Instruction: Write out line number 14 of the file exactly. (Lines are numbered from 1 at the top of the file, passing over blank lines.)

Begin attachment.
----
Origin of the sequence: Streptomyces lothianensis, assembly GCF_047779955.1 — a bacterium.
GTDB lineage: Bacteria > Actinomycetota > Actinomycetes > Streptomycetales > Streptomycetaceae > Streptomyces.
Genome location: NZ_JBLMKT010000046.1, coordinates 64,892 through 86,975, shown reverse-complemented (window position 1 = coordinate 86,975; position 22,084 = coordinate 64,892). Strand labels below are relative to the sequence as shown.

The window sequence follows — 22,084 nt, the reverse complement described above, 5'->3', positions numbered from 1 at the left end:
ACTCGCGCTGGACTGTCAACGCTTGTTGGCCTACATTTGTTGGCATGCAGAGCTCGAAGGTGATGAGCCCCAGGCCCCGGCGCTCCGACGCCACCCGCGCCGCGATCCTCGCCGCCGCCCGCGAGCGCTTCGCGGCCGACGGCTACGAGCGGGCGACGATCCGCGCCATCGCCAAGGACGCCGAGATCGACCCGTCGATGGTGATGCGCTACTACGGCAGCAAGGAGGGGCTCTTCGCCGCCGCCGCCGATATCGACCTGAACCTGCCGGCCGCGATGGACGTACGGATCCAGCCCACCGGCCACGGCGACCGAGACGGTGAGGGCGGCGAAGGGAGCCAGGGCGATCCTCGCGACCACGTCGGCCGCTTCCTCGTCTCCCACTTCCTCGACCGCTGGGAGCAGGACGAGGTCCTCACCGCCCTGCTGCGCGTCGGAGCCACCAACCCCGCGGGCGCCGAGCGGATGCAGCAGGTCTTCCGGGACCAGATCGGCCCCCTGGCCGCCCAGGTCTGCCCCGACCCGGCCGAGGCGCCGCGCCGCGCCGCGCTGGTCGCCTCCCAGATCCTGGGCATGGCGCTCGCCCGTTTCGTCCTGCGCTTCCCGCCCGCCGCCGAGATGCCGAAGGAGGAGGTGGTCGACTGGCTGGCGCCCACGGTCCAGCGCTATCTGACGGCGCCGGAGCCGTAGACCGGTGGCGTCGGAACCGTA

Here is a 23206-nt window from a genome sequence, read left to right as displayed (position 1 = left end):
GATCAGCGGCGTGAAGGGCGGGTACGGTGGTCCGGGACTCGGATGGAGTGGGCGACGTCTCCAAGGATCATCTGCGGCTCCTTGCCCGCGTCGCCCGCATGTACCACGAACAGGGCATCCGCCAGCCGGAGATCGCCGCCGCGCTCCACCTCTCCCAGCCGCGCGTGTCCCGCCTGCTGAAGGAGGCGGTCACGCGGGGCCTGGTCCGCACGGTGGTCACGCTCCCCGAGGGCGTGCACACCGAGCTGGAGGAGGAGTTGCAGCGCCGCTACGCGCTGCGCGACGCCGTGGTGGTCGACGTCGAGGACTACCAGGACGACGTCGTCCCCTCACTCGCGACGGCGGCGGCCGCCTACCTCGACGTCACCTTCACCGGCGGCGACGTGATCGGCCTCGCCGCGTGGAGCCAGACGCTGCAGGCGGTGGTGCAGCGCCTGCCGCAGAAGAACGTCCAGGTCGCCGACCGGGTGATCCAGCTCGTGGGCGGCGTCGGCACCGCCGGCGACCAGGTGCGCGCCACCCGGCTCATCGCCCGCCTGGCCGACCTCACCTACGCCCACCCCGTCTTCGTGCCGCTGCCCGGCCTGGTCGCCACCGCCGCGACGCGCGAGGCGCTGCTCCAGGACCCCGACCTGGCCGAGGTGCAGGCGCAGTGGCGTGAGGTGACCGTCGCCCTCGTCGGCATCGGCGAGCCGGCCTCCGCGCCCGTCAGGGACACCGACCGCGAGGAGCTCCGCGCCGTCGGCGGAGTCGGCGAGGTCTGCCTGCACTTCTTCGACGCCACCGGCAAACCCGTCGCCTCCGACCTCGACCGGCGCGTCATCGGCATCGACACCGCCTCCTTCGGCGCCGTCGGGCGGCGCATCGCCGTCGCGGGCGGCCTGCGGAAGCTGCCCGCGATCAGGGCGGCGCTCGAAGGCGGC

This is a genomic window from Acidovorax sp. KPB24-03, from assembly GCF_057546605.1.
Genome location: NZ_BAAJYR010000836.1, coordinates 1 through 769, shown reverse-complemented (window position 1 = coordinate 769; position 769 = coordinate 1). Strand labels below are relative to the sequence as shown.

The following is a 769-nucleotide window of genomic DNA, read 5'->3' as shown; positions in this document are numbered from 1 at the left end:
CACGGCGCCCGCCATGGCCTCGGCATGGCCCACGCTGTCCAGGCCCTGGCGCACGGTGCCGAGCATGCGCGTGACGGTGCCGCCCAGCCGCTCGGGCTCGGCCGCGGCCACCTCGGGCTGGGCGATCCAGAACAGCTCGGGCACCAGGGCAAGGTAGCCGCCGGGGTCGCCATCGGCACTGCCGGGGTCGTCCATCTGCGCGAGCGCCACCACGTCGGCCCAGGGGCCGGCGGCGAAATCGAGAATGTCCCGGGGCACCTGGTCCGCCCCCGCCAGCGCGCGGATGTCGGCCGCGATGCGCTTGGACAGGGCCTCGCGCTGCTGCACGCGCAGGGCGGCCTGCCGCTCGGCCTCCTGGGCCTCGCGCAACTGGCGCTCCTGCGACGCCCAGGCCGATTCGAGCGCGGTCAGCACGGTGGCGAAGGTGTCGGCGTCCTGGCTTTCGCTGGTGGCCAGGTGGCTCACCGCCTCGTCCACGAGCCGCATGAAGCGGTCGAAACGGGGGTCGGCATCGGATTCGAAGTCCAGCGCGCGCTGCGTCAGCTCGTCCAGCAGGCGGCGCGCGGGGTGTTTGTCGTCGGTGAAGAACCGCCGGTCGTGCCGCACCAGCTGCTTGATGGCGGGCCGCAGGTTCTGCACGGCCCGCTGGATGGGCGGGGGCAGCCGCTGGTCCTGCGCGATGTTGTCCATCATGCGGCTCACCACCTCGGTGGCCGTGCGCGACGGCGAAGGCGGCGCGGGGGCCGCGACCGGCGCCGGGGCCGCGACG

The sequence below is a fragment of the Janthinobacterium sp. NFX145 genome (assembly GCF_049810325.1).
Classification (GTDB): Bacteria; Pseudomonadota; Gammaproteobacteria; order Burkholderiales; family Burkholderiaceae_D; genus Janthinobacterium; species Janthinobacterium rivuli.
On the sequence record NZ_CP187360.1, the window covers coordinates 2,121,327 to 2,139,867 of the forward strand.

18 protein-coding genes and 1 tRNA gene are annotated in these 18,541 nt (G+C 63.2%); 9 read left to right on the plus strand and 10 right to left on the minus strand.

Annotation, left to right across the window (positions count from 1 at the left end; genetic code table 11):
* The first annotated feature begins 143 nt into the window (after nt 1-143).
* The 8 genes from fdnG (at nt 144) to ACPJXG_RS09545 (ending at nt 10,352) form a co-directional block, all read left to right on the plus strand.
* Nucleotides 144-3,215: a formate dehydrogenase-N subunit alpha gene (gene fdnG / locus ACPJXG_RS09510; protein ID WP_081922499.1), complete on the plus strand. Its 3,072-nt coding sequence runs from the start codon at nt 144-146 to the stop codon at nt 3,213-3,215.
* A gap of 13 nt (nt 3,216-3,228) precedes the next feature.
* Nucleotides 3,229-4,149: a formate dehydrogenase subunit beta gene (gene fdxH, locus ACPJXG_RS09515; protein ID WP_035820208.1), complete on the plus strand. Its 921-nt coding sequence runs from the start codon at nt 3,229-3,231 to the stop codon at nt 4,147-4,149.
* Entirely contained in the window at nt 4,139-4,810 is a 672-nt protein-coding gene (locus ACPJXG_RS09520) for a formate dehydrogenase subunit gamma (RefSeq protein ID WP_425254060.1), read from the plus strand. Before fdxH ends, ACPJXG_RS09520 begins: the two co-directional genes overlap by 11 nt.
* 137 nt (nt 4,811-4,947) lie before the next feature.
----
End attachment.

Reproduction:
On the sequence record NZ_CP187360.1, the window covers coordinates 2,121,327 to 2,139,867 of the forward strand.